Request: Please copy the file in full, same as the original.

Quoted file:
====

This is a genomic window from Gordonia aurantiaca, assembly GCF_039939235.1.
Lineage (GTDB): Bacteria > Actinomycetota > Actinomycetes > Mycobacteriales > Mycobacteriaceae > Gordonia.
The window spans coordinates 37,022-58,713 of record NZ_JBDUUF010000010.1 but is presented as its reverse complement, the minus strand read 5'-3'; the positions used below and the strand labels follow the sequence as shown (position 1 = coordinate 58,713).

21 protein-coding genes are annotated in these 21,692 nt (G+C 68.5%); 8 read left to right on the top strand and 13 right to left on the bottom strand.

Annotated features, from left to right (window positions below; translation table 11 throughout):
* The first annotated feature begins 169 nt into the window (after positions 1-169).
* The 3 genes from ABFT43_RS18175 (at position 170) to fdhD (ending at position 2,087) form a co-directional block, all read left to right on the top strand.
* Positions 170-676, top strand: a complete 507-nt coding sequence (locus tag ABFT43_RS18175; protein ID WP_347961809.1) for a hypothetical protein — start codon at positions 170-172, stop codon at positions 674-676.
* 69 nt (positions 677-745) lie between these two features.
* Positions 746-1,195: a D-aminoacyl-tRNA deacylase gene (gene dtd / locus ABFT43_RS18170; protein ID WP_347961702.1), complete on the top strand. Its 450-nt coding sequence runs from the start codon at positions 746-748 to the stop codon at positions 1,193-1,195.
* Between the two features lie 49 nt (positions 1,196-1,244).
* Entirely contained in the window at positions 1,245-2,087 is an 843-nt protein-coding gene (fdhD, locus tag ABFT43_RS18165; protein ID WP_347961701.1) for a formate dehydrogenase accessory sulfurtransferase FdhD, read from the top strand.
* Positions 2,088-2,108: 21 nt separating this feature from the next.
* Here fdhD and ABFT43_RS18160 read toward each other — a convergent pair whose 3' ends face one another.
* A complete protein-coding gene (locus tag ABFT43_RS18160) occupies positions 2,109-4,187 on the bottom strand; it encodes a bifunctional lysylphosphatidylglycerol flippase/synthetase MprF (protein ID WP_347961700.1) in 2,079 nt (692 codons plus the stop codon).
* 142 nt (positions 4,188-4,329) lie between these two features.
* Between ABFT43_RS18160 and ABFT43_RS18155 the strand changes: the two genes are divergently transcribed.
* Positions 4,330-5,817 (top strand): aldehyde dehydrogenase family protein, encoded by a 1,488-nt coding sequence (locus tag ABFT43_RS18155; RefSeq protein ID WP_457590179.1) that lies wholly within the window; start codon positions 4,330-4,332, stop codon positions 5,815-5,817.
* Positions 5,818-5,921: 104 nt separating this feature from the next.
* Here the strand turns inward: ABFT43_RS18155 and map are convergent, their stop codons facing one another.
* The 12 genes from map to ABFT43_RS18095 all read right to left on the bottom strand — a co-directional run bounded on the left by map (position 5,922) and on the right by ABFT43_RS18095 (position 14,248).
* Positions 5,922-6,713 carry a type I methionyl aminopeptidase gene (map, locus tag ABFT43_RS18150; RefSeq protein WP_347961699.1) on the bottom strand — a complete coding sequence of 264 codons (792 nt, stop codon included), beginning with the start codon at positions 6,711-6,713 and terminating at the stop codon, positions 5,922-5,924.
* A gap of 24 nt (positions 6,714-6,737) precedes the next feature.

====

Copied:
This is a genomic window from Gordonia aurantiaca, assembly GCF_039939235.1.
Lineage (GTDB): Bacteria > Actinomycetota > Actinomycetes > Mycobacteriales > Mycobacteriaceae > Gordonia.
The window spans coordinates 37,022-58,713 of record NZ_JBDUUF010000010.1 but is presented as its reverse complement, the minus strand read 5'-3'; the positions used below and the strand labels follow the sequence as shown (position 1 = coordinate 58,713).

21 protein-coding genes are annotated in these 21,692 nt (G+C 68.5%); 8 read left to right on the top strand and 13 right to left on the bottom strand.

Annotated features, from left to right (window positions below; translation table 11 throughout):
* The first annotated feature begins 169 nt into the window (after positions 1-169).
* The 3 genes from ABFT43_RS18175 (at position 170) to fdhD (ending at position 2,087) form a co-directional block, all read left to right on the top strand.
* Positions 170-676, top strand: a complete 507-nt coding sequence (locus tag ABFT43_RS18175; protein ID WP_347961809.1) for a hypothetical protein — start codon at positions 170-172, stop codon at positions 674-676.
* 69 nt (positions 677-745) lie between these two features.
* Positions 746-1,195: a D-aminoacyl-tRNA deacylase gene (gene dtd / locus ABFT43_RS18170; protein ID WP_347961702.1), complete on the top strand. Its 450-nt coding sequence runs from the start codon at positions 746-748 to the stop codon at positions 1,193-1,195.
* Between the two features lie 49 nt (positions 1,196-1,244).
* Entirely contained in the window at positions 1,245-2,087 is an 843-nt protein-coding gene (fdhD, locus tag ABFT43_RS18165; protein ID WP_347961701.1) for a formate dehydrogenase accessory sulfurtransferase FdhD, read from the top strand.
* Positions 2,088-2,108: 21 nt separating this feature from the next.
* Here fdhD and ABFT43_RS18160 read toward each other — a convergent pair whose 3' ends face one another.
* A complete protein-coding gene (locus tag ABFT43_RS18160) occupies positions 2,109-4,187 on the bottom strand; it encodes a bifunctional lysylphosphatidylglycerol flippase/synthetase MprF (protein ID WP_347961700.1) in 2,079 nt (692 codons plus the stop codon).
* 142 nt (positions 4,188-4,329) lie between these two features.
* Between ABFT43_RS18160 and ABFT43_RS18155 the strand changes: the two genes are divergently transcribed.
* Positions 4,330-5,817 (top strand): aldehyde dehydrogenase family protein, encoded by a 1,488-nt coding sequence (locus tag ABFT43_RS18155; RefSeq protein ID WP_457590179.1) that lies wholly within the window; start codon positions 4,330-4,332, stop codon positions 5,815-5,817.
* Positions 5,818-5,921: 104 nt separating this feature from the next.
* Here the strand turns inward: ABFT43_RS18155 and map are convergent, their stop codons facing one another.
* The 12 genes from map to ABFT43_RS18095 all read right to left on the bottom strand — a co-directional run bounded on the left by map (position 5,922) and on the right by ABFT43_RS18095 (position 14,248).
* Positions 5,922-6,713 carry a type I methionyl aminopeptidase gene (map, locus tag ABFT43_RS18150; RefSeq protein WP_347961699.1) on the bottom strand — a complete coding sequence of 264 codons (792 nt, stop codon included), beginning with the start codon at positions 6,711-6,713 and terminating at the stop codon, positions 5,922-5,924.
* A gap of 24 nt (positions 6,714-6,737) precedes the next feature.